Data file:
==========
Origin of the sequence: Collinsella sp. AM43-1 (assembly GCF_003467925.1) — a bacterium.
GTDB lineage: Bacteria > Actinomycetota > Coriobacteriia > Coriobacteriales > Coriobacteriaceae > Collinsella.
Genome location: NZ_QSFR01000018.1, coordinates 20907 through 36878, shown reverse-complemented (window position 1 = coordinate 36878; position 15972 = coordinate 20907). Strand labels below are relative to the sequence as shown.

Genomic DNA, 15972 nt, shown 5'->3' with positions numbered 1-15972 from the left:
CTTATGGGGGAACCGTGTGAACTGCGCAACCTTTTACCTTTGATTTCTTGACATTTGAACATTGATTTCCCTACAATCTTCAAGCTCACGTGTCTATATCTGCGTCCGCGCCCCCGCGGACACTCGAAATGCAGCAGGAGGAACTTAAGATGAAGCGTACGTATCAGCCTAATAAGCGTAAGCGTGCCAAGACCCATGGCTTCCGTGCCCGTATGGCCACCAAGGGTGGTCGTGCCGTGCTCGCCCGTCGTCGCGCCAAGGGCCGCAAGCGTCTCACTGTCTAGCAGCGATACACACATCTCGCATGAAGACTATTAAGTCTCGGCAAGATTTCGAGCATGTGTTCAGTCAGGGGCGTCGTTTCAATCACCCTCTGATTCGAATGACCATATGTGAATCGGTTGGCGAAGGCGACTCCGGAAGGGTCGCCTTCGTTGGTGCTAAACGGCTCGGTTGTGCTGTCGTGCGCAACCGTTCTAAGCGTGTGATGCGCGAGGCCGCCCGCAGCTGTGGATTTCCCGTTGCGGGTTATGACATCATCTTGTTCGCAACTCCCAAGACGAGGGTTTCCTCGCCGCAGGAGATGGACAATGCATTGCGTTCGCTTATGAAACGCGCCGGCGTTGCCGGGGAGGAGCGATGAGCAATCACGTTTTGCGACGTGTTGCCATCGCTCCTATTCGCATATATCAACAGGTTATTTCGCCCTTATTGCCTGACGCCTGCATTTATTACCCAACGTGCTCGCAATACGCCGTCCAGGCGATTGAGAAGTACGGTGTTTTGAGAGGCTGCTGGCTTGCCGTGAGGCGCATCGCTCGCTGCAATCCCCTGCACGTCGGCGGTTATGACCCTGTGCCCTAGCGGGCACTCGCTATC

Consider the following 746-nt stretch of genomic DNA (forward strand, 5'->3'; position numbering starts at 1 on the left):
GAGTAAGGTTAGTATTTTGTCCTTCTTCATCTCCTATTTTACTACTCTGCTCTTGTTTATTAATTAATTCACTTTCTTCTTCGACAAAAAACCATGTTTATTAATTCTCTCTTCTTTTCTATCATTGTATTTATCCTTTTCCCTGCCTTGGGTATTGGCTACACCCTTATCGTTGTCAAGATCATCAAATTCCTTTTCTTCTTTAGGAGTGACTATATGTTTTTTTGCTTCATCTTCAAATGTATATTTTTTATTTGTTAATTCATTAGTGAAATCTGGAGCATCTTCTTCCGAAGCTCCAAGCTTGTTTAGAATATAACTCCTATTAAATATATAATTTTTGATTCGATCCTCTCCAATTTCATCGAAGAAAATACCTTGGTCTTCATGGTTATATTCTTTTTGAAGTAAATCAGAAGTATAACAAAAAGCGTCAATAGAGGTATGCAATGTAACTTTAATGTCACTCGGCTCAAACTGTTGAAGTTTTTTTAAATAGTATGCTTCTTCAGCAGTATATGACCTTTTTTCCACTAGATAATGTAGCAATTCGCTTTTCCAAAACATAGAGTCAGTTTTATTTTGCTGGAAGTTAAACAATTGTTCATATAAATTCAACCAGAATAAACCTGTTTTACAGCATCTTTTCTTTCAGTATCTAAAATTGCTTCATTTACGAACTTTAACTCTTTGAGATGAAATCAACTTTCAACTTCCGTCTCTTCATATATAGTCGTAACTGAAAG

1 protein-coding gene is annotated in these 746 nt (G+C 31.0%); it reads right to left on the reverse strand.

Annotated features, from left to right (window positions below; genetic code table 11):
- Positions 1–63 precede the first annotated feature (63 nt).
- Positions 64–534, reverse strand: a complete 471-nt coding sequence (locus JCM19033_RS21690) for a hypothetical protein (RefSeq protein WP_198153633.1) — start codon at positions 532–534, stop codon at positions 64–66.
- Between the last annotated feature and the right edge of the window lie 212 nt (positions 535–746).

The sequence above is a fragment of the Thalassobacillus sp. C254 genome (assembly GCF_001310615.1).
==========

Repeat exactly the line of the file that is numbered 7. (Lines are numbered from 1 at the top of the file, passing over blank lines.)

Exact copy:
GAGTAAGGTTAGTATTTTGTCCTTCTTCATCTCCTATTTTACTACTCTGCTCTTGTTTATTAATTAATTCACTTTCTTCTTCGACAAAAAACCATGTTTATTAATTCTCTCTTCTTTTCTATCATTGTATTTATCCTTTTCCCTGCCTTGGGTATTGGCTACACCCTTATCGTTGTCAAGATCATCAAATTCCTTTTCTTCTTTAGGAGTGACTATATGTTTTTTTGCTTCATCTTCAAATGTATATTTTTTATTTGTTAATTCATTAGTGAAATCTGGAGCATCTTCTTCCGAAGCTCCAAGCTTGTTTAGAATATAACTCCTATTAAATATATAATTTTTGATTCGATCCTCTCCAATTTCATCGAAGAAAATACCTTGGTCTTCATGGTTATATTCTTTTTGAAGTAAATCAGAAGTATAACAAAAAGCGTCAATAGAGGTATGCAATGTAACTTTAATGTCACTCGGCTCAAACTGTTGAAGTTTTTTTAAATAGTATGCTTCTTCAGCAGTATATGACCTTTTTTCCACTAGATAATGTAGCAATTCGCTTTTCCAAAACATAGAGTCAGTTTTATTTTGCTGGAAGTTAAACAATTGTTCATATAAATTCAACCAGAATAAACCTGTTTTACAGCATCTTTTCTTTCAGTATCTAAAATTGCTTCATTTACGAACTTTAACTCTTTGAGATGAAATCAACTTTCAACTTCCGTCTCTTCATATATAGTCGTAACTGAAAG